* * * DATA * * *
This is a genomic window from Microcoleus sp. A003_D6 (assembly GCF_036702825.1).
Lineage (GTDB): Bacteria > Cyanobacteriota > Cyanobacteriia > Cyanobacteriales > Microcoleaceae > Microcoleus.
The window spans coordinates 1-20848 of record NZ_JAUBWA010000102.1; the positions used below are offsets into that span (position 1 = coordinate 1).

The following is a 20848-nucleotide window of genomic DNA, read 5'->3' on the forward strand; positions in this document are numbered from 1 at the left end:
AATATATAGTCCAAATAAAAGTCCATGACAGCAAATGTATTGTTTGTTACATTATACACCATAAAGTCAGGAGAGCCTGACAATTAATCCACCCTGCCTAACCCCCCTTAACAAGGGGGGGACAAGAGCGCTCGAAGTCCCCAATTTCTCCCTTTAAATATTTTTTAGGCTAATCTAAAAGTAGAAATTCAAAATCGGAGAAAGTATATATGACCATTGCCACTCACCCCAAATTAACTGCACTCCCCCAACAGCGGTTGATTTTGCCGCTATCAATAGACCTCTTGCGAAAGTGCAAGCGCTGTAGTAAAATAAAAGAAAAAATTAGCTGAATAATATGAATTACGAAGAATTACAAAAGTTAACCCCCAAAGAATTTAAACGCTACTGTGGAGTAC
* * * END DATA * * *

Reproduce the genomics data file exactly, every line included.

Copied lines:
This is a genomic window from Microcoleus sp. A003_D6 (assembly GCF_036702825.1).
Lineage (GTDB): Bacteria > Cyanobacteriota > Cyanobacteriia > Cyanobacteriales > Microcoleaceae > Microcoleus.
The window spans coordinates 1-20848 of record NZ_JAUBWA010000102.1; the positions used below are offsets into that span (position 1 = coordinate 1).

The following is a 20848-nucleotide window of genomic DNA, read 5'->3' on the forward strand; positions in this document are numbered from 1 at the left end:
AATATATAGTCCAAATAAAAGTCCATGACAGCAAATGTATTGTTTGTTACATTATACACCATAAAGTCAGGAGAGCCTGACAATTAATCCACCCTGCCTAACCCCCCTTAACAAGGGGGGGACAAGAGCGCTCGAAGTCCCCAATTTCTCCCTTTAAATATTTTTTAGGCTAATCTAAAAGTAGAAATTCAAAATCGGAGAAAGTATATATGACCATTGCCACTCACCCCAAATTAACTGCACTCCCCCAACAGCGGTTGATTTTGCCGCTATCAATAGACCTCTTGCGAAAGTGCAAGCGCTGTAGTAAAATAAAAGAAAAAATTAGCTGAATAATATGAATTACGAAGAATTACAAAAGTTAACCCCCAAAGAATTTAAACGCTACTGTGGAGTAC